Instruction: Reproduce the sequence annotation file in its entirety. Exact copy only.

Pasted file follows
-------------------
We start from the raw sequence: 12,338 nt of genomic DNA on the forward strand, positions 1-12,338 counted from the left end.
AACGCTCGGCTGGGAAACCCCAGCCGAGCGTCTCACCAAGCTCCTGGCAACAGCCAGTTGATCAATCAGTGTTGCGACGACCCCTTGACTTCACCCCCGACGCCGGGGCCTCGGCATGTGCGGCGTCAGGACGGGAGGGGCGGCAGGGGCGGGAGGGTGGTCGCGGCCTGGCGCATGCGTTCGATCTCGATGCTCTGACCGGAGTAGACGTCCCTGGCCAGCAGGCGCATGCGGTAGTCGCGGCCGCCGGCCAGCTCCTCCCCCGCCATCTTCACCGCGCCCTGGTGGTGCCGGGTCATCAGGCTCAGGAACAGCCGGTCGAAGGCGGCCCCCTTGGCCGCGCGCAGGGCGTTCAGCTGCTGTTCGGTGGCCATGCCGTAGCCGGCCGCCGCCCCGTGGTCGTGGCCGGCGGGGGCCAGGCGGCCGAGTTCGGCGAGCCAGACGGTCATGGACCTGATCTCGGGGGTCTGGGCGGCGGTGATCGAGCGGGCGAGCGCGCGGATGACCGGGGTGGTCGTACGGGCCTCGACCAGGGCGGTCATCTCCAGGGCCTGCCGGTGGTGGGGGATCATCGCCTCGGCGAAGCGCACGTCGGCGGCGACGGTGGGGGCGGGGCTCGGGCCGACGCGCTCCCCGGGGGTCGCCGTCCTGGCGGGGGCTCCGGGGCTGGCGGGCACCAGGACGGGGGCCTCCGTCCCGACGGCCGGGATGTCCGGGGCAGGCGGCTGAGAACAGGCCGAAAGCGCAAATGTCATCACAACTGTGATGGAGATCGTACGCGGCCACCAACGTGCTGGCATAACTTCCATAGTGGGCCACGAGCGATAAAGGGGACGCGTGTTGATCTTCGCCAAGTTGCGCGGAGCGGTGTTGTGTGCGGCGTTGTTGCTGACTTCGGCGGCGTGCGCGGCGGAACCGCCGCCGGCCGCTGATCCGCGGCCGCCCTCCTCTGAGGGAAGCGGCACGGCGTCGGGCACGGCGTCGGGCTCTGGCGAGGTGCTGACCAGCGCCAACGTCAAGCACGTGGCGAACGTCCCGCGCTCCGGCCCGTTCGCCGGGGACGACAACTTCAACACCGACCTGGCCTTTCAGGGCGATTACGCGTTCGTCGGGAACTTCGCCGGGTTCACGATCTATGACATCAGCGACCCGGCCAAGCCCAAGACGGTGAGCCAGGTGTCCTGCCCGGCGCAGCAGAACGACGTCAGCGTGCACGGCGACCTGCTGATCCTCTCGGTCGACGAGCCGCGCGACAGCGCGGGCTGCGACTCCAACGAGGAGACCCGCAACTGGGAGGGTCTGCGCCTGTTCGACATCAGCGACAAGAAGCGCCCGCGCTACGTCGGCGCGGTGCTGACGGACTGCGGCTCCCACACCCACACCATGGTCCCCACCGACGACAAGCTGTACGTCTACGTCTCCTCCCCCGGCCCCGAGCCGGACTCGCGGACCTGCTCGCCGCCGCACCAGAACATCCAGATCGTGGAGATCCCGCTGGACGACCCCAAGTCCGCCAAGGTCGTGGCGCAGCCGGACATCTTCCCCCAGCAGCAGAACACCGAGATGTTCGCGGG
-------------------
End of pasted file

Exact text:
We start from the raw sequence: 12,338 nt of genomic DNA on the forward strand, positions 1-12,338 counted from the left end.
AACGCTCGGCTGGGAAACCCCAGCCGAGCGTCTCACCAAGCTCCTGGCAACAGCCAGTTGATCAATCAGTGTTGCGACGACCCCTTGACTTCACCCCCGACGCCGGGGCCTCGGCATGTGCGGCGTCAGGACGGGAGGGGCGGCAGGGGCGGGAGGGTGGTCGCGGCCTGGCGCATGCGTTCGATCTCGATGCTCTGACCGGAGTAGACGTCCCTGGCCAGCAGGCGCATGCGGTAGTCGCGGCCGCCGGCCAGCTCCTCCCCCGCCATCTTCACCGCGCCCTGGTGGTGCCGGGTCATCAGGCTCAGGAACAGCCGGTCGAAGGCGGCCCCCTTGGCCGCGCGCAGGGCGTTCAGCTGCTGTTCGGTGGCCATGCCGTAGCCGGCCGCCGCCCCGTGGTCGTGGCCGGCGGGGGCCAGGCGGCCGAGTTCGGCGAGCCAGACGGTCATGGACCTGATCTCGGGGGTCTGGGCGGCGGTGATCGAGCGGGCGAGCGCGCGGATGACCGGGGTGGTCGTACGGGCCTCGACCAGGGCGGTCATCTCCAGGGCCTGCCGGTGGTGGGGGATCATCGCCTCGGCGAAGCGCACGTCGGCGGCGACGGTGGGGGCGGGGCTCGGGCCGACGCGCTCCCCGGGGGTCGCCGTCCTGGCGGGGGCTCCGGGGCTGGCGGGCACCAGGACGGGGGCCTCCGTCCCGACGGCCGGGATGTCCGGGGCAGGCGGCTGAGAACAGGCCGAAAGCGCAAATGTCATCACAACTGTGATGGAGATCGTACGCGGCCACCAACGTGCTGGCATAACTTCCATAGTGGGCCACGAGCGATAAAGGGGACGCGTGTTGATCTTCGCCAAGTTGCGCGGAGCGGTGTTGTGTGCGGCGTTGTTGCTGACTTCGGCGGCGTGCGCGGCGGAACCGCCGCCGGCCGCTGATCCGCGGCCGCCCTCCTCTGAGGGAAGCGGCACGGCGTCGGGCACGGCGTCGGGCTCTGGCGAGGTGCTGACCAGCGCCAACGTCAAGCACGTGGCGAACGTCCCGCGCTCCGGCCCGTTCGCCGGGGACGACAACTTCAACACCGACCTGGCCTTTCAGGGCGATTACGCGTTCGTCGGGAACTTCGCCGGGTTCACGATCTATGACATCAGCGACCCGGCCAAGCCCAAGACGGTGAGCCAGGTGTCCTGCCCGGCGCAGCAGAACGACGTCAGCGTGCACGGCGACCTGCTGATCCTCTCGGTCGACGAGCCGCGCGACAGCGCGGGCTGCGACTCCAACGAGGAGACCCGCAACTGGGAGGGTCTGCGCCTGTTCGACATCAGCGACAAGAAGCGCCCGCGCTACGTCGGCGCGGTGCTGACGGACTGCGGCTCCCACACCCACACCATGGTCCCCACCGACGACAAGCTGTACGTCTACGTCTCCTCCCCCGGCCCCGAGCCGGACTCGCGGACCTGCTCGCCGCCGCACCAGAACATCCAGATCGTGGAGATCCCGCTGGACGACCCCAAGTCCGCCAAGGTCGTGGCGCAGCCGGACATCTTCCCCCAGCAGCAGAACACCGAGATGTTCGCGGG